Consider riding a bicycle.  You may have started with training wheels to keep you upright.  But at some point, you didn’t need the supports.  There was nothing wrong with the training wheels but now they seldom touched the ground as you had your balance and were ready to go places.

As we respond to God’s grace, faith must govern and love prevail in all that we do.  If your faith calls you to live by the Torah fulfilling the law word-for-word instead of fulfilling it through Christ Jesus, then do it.  Do it all the way.  Don’t falter as a single point.

We are not talking about living by the law to obtain salvation.  This is about working out your salvation with fear and trembling.  This is about living out your salvation.  It’s about living by faith.  And if all you can do is follow what’s written, then do it completely.  Do not stumble at any point.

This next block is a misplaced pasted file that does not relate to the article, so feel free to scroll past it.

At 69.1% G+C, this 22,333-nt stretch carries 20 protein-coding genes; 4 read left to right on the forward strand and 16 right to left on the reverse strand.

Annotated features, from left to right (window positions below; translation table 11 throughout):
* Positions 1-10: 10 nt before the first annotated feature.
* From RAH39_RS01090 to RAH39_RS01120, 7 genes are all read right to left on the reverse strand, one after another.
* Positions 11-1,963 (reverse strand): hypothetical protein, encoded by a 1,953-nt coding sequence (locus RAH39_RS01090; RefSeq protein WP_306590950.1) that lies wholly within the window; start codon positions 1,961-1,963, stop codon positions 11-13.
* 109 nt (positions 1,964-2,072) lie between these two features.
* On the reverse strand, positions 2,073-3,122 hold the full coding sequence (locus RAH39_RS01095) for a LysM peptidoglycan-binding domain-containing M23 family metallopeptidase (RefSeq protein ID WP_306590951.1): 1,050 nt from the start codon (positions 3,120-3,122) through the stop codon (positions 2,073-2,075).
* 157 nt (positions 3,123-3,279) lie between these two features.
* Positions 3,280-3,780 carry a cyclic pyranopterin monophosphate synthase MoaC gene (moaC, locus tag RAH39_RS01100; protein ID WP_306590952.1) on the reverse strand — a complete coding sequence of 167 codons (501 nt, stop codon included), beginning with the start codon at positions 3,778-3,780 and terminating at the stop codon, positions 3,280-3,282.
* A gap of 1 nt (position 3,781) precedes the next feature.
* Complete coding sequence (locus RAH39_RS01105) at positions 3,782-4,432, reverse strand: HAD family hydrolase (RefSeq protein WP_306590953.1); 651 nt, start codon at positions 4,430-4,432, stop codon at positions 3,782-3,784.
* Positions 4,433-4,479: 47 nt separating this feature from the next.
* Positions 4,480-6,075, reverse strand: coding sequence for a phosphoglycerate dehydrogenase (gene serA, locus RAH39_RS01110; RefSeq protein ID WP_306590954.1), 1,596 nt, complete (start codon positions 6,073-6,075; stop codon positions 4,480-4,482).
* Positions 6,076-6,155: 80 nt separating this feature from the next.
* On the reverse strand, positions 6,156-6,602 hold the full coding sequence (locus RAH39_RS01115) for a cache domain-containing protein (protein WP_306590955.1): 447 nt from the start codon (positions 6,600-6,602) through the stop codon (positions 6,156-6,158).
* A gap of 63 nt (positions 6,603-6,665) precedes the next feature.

But if your faith is in Jesus, your hope is in Jesus, your rest is in Jesus, your peace is from Jesus, then you should fulfill the law through Jesus by living a life of love. Love does no harm.  Love lets you live your life to the full and makes your life the best offering ever.  You become the living sacrifice that you are called to be.

The law will not go away while we walk this earth.  Some of it is clearly noted to be eternal. The law can point us to Jesus.  The law can condemn our ungodly lifestyle.  The law is good and was given for the good of God’s Chosen People. 

There should be no dichotomy between covenants new and old.  We should note a journey not a classification, a journey with a destination which in reality begins our real journey—living in and by love.  God leads us through our disobedience to a single command in the beginning and then through 613 of them once he chose a people.  Humankind comes to a place whereby the blood of the Messiah we are in good standing with him once again and free to live a life of love.